Lavrov has carefully pointed out that the question is not to be answered in terms of 'spheres of influence' but on the level of the security of individual countries. This is an important distinction which goes to the fundamental difference between empires and a multipolar world, which both Russia and China are constantly moving towards, and which the US has resisted acknowledging the importance of. (Sorry to end with a preposition, but that's how it goes.)

Posted by: juliania | Feb 3 2022 22:26 utc | 261

“Why should Americans care about what’s happening in Ukraine?” CNN anchor John Berman asked Jonathan Finer, a National Security Adviser.

from the CNN transcript . .here
BERMAN: Why should Americans care about what's happening in Ukraine?
FINER: Because it goes to a very fundamental principle of all nations, which is that our borders should be inviolate, that our sovereignty should be respected. If the international system is to mean anything, it means no country can change another country's borders or affect another country's government by force. But Russia, by amassing all these troops on Ukraine's border is calling into question those very basic principles.//

Can we count the times and places that the US has taken to "affect another country’s government by force?" That would be a very long list, featuring Syria right now (after a long military campaign) where the US has captured, occupied and benefited that country's prime agricultural and oil extraction property, and most recently conducted an "anti-terrorist" attack.

Posted by: Don Bacon | Feb 4 2022 0:42 utc | 262

Posted by: Don Bacon | Feb 4 2022 0:42 utc | 260, quoting CNN quoting Jonathan Finer, an US National Security Adviser: "If the international system is to mean anything, it means no country can change another country's borders or affect another country's government by force. But Russia, by amassing all these troops on Ukraine's border is calling into question those very basic principles."

Handsome words. Empty words. Hypocritical words. Ironic. Sad.

The US not only affected Syria's government by force, but grabbed their best agricultural lands, and stole the oil !!!

Now they've just given themselves permission to move "additional forces" right up to Russia's borders in the Baltic nations thousands of kilometres from US shores, but Russia is not allowed to move her own forces within her own borders !!!

The limits of the impudence of the US and the Rest Of The West is slowly being revealed.

Which reminds us that only yesterday, the incomparable Zakharova gave the geography-challenged UK foreign minister Truss another lecture: the Black Sea is not the same as the Baltic Sea. Basic knowledge is indeed foreign to this foreign minister. LOL

Posted by: kiwiklown | Feb 4 2022 1:59 utc | 263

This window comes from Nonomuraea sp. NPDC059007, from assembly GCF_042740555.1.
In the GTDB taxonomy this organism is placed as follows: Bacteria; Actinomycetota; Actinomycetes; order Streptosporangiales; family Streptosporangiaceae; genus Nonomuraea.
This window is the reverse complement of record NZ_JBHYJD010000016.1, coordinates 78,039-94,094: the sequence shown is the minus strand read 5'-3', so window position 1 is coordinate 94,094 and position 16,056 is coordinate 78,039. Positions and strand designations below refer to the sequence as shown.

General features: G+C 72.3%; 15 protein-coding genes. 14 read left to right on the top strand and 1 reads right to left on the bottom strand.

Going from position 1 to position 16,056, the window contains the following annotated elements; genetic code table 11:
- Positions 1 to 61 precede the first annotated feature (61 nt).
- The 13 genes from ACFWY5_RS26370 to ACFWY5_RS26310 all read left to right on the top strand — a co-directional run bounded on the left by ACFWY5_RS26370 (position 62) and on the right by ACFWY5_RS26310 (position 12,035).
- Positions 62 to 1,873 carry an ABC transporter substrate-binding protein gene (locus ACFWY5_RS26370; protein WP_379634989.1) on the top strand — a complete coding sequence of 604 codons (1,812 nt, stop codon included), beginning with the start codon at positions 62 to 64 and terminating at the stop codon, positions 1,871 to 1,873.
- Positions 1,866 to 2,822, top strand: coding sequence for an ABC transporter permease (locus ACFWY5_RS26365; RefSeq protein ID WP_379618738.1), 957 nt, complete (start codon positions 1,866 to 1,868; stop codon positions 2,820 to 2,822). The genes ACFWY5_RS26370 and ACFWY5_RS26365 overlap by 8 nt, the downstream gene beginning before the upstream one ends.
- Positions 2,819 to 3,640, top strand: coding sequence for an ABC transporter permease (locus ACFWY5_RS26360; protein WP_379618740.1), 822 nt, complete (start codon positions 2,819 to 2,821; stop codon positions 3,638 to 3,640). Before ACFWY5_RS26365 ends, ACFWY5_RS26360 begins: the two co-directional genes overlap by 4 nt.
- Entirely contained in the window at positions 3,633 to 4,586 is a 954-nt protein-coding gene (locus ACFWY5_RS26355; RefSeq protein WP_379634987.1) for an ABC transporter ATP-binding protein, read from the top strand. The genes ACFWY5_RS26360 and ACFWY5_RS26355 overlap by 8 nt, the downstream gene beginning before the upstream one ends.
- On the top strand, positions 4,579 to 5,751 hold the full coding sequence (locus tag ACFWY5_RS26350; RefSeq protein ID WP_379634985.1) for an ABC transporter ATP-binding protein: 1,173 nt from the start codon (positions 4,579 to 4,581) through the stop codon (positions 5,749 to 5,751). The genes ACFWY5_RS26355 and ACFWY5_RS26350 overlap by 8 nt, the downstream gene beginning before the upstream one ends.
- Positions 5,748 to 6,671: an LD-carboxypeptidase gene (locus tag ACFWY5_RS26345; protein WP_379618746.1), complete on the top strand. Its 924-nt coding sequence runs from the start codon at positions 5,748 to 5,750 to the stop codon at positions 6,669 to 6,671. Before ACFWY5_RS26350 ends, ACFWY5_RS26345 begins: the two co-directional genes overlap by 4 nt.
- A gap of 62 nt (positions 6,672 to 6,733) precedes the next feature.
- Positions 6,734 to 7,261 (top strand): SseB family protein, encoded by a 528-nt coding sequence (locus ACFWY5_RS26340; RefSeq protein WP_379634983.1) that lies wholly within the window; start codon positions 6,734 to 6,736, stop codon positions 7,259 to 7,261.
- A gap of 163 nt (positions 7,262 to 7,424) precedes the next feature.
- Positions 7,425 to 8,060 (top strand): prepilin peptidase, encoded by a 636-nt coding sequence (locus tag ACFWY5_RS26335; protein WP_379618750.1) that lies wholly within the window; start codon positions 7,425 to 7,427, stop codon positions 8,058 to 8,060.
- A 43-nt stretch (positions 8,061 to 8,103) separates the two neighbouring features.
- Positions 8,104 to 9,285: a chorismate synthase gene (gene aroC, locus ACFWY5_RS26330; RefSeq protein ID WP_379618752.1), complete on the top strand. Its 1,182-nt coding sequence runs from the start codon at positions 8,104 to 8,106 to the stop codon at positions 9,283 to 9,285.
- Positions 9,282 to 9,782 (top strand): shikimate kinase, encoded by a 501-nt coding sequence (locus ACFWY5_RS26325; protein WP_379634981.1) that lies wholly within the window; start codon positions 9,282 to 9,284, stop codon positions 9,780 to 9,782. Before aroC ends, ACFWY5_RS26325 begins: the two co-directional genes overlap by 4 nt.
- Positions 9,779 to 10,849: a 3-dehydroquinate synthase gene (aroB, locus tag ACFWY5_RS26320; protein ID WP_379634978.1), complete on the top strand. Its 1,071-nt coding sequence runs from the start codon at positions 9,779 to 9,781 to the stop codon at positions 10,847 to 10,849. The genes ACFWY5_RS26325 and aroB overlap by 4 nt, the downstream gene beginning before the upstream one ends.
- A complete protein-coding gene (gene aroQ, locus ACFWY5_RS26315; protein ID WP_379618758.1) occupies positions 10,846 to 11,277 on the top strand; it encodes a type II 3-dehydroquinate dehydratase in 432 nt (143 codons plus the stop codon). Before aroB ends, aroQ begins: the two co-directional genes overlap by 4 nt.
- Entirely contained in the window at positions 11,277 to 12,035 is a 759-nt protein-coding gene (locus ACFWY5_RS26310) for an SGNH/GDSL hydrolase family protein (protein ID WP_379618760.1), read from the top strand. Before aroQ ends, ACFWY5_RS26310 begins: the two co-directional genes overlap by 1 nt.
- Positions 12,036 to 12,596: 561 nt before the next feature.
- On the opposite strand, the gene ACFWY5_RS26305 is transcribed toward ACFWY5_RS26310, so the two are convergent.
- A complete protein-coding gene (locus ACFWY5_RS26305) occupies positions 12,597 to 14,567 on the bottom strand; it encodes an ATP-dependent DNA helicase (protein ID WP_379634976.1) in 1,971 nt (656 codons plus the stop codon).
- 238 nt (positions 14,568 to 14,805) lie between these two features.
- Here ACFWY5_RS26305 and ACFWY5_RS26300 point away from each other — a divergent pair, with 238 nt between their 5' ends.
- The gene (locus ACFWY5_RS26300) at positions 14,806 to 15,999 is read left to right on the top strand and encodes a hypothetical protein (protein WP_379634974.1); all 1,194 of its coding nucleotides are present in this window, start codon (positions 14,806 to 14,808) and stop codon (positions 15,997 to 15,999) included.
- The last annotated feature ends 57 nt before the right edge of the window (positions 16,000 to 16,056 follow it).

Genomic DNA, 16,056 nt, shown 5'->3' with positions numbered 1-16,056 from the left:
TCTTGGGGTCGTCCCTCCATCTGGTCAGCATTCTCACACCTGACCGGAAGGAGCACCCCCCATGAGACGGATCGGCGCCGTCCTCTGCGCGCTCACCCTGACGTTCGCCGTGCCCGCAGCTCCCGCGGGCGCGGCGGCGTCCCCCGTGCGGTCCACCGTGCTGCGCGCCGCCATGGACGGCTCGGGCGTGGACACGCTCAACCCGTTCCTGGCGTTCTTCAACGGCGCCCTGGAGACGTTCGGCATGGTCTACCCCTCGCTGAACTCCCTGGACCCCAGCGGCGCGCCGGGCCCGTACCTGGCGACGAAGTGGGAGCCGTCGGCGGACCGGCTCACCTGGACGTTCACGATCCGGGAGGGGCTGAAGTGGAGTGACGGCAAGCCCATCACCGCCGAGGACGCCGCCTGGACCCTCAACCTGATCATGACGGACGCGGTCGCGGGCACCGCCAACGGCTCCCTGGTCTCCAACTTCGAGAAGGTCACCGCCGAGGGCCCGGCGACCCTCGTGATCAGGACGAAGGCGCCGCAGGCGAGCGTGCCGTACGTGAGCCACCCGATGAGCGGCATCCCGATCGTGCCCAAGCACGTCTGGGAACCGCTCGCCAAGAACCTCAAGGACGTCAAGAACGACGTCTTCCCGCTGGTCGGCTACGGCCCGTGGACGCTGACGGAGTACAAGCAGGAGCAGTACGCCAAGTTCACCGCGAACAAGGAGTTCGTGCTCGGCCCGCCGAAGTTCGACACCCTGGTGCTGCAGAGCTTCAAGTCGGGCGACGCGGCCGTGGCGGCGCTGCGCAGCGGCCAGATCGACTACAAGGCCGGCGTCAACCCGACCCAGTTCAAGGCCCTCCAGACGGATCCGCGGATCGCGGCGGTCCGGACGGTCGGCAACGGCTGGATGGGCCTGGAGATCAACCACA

So, according to the Brandon Admin., the Russians are supposed to be going all white helmet on just who... and for what now??

I feel the presence of the Atlanti-cyst deepstate force .. "These aren't the Russian Negotiations we're looking for ...

Posted by: polecat | Feb 4 2022 2:16 utc | 264

Reuters: The United States warned Chinese firms on Thursday they would face consequences if they sought to evade any export controls imposed on Moscow in the event of Russia invading Ukraine.
U.S. State Department spokesman Ned Price made the remark after China's Foreign Ministry said China and Russia had coordinated their positions on Ukraine during a meeting between their foreign ministers in Beijing on Thursday.
"We have an array of tools that we can deploy if we see foreign companies, including those in China, doing their best to backfill U.S. export control actions, to evade them, to get around them," Price told a regular news briefing.. .here
("export controls" i.e. sanctions may come earlier)

Posted by: Don Bacon | Feb 4 2022 3:23 utc | 265

Posted by: watcher | Feb 3 2022 6:56 utc | 171

"God doesn't like Peter Dutton"
Thank you, I needed a good chuckle today.
I am still wondering what exactly was the motivation for the aforementioned to leave the police service two weeks before he would have been entitled to his ten year long-service payola.
I think a fellow QLD Police member leaving a can of Pal dog food on his desk as a parting gift, and the Fitgerald corruption enquiry, hint at an explanation for his hasty departure.
Thanks again for the laughs.

Posted by: Jon_in_AU | Feb 4 2022 3:38 utc | 266

A tidbit: Russian railroad company will built a railroad around Budapest (capital of Hungary), the purpose is that transit cargo traffic will not go through the city, with two billion dollar credit. This is a piece of Silk Road corridor through Serbia to Central Europe. That adds to good credit conditions for building two nuclear power units and a deal (good or amazingly good? rumors vary) on natural gas.

Some think that it can buy Hungary's veto on EU sanctions against Russia, but that may be insufficient IMHO. However, it will help stalling new sanctions, with the main forces against them being, potentially, France and Italy. Italy is in a bad shape, good gas deal can make a difference, while Macron has problems too and not_paying for American desires can help him. "Fuck EU" and "Western Solidarity" have signs of reacting together (releasing a lot of energy?).

With high hydrocarbon prices, Russia has a problem of salting reserves for the lean years in the future while currently enjoying super-income, and credits like the one I described are safer than putting money in Western banks. India is another direction, on a larger scale.